Sustainable Development Goal 9: Industry, innovation and infrastructure

Industry is a driving force behind development, and it requires sturdy infrastructure to be sustainable. With nuclear science and technology and IAEA support, experts are finding cost-effective and innovative ways to help countries achieve United Nations Sustainable Development Goal (SDG) 9 on building resilient infrastructure, promoting inclusive and sustainable industrialization and fostering innovation.

How industry benefits from nuclear technology

Experts develop and use nuclear technology to make products safer and better quality and also to boost industrial productivity. These technologies can also make industrial processes more efficient, environmentally friendly and cost-effective.

Radiation, such as electron beams or gamma rays, can be used to sterilize products, ensure food safety and quality, preserve and restore cultural artefacts, and clean up contaminants from industrial wastewater and air. It can also be used to modify materials to improve their quality and lifespans, such as making cables fire-resistant, and create new materials, such as biodegradable food packaging and hydrogels for use in medicine to heal wounds. With the use of radiotracers, experts can also diagnose and improve industrial processes, such as tracking and monitoring the movement and distribution of sediments caused by construction, dredging or dumping in coastal areas or finding valuable natural resources in the ground.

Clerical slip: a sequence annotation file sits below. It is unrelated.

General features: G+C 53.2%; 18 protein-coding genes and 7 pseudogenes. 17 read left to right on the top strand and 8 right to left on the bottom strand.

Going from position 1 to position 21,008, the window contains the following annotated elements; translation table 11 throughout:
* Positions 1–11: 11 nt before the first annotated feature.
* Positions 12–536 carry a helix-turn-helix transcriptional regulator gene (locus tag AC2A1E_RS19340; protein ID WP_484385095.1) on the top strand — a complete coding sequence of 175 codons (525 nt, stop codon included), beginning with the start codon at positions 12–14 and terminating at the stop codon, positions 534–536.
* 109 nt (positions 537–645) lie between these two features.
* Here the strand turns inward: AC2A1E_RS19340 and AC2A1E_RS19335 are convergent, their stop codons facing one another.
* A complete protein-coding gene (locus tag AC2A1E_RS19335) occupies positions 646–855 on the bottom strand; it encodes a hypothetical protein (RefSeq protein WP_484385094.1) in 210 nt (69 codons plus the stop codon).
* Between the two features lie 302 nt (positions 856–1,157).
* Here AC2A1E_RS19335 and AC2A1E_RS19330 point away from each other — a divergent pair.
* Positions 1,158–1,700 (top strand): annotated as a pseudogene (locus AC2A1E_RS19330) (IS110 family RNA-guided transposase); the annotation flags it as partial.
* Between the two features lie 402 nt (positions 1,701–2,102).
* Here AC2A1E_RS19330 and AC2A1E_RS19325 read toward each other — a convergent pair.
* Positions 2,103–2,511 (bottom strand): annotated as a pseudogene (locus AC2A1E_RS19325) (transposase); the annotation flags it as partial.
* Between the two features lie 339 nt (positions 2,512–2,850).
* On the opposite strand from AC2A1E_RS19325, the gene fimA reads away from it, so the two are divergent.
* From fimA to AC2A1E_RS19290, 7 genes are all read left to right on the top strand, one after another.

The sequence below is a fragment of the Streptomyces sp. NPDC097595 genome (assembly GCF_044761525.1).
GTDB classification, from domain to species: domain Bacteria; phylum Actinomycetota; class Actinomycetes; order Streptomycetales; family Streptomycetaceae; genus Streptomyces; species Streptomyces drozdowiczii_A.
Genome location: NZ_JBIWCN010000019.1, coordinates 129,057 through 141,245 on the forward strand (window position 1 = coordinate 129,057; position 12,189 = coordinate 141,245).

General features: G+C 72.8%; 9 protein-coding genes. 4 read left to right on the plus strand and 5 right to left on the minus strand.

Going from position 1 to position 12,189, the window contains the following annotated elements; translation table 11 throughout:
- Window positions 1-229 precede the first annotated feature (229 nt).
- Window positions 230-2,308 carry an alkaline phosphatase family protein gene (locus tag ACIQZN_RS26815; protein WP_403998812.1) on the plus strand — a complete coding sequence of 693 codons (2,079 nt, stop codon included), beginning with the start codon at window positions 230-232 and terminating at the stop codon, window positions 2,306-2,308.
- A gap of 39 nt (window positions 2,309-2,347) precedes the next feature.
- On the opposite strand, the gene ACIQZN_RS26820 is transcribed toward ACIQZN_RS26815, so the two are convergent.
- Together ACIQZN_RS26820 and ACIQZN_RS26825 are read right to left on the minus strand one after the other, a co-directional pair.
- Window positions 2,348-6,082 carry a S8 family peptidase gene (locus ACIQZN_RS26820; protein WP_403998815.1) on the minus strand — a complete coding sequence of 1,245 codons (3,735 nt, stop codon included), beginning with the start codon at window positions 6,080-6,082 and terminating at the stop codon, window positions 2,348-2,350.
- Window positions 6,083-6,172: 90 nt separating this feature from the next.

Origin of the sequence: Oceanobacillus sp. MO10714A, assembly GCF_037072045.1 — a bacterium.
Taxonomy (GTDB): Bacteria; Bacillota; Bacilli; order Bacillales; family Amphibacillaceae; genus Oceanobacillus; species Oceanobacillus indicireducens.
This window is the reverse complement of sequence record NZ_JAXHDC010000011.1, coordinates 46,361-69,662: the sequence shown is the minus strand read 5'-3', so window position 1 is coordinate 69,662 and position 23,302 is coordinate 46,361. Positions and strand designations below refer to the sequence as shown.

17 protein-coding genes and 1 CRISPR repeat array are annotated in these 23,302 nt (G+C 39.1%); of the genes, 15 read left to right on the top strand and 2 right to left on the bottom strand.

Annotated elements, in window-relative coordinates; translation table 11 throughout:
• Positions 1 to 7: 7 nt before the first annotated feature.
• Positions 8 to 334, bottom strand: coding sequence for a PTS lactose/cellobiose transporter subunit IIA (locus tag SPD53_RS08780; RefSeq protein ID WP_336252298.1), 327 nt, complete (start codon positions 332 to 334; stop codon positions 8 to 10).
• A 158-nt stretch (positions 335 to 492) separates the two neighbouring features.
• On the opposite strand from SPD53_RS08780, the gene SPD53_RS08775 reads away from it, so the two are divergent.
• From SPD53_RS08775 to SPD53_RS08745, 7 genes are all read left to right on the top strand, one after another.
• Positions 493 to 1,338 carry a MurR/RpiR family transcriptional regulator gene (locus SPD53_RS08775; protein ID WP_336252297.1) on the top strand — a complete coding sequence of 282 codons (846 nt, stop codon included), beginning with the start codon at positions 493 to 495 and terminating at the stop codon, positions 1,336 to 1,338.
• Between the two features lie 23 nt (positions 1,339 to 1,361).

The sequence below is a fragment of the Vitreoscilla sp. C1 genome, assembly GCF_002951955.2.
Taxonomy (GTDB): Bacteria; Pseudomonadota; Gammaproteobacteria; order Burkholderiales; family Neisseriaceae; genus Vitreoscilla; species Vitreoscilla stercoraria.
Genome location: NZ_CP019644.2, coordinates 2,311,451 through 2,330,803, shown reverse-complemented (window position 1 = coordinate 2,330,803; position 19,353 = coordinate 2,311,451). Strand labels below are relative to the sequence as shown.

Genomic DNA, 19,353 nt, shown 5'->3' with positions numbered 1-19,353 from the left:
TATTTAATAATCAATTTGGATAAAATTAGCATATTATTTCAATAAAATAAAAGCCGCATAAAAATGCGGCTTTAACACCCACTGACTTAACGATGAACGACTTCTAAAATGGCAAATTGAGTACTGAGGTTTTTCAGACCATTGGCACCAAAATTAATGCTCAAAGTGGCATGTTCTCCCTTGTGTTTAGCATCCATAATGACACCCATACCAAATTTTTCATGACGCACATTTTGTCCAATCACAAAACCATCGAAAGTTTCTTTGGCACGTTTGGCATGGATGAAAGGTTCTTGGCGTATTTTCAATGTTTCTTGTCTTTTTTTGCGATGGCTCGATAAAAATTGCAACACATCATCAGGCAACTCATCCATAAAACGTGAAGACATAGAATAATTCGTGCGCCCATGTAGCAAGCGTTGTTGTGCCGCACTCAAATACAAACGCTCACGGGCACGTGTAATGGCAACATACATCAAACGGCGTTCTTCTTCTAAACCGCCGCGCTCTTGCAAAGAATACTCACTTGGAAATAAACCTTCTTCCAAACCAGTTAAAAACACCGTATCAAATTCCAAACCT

Non-destructive testing using X-rays, gamma rays or neutrons, such as industrial radiography, can help experts check for cracks and flaws to ensure the quality and integrity of materials and structures, such as airplanes, gas and oil pipelines. They are also used to verify the safety of buildings and bridges, particularly after natural disasters.

Innovative non-electrical uses of nuclear power plants also offer cost-effective and efficient solutions by integrating energy production with other systems and applications. This includes using left over heat from nuclear power plants to desalinate seawater, extract and produce hydrogen and provide heating and cooling.

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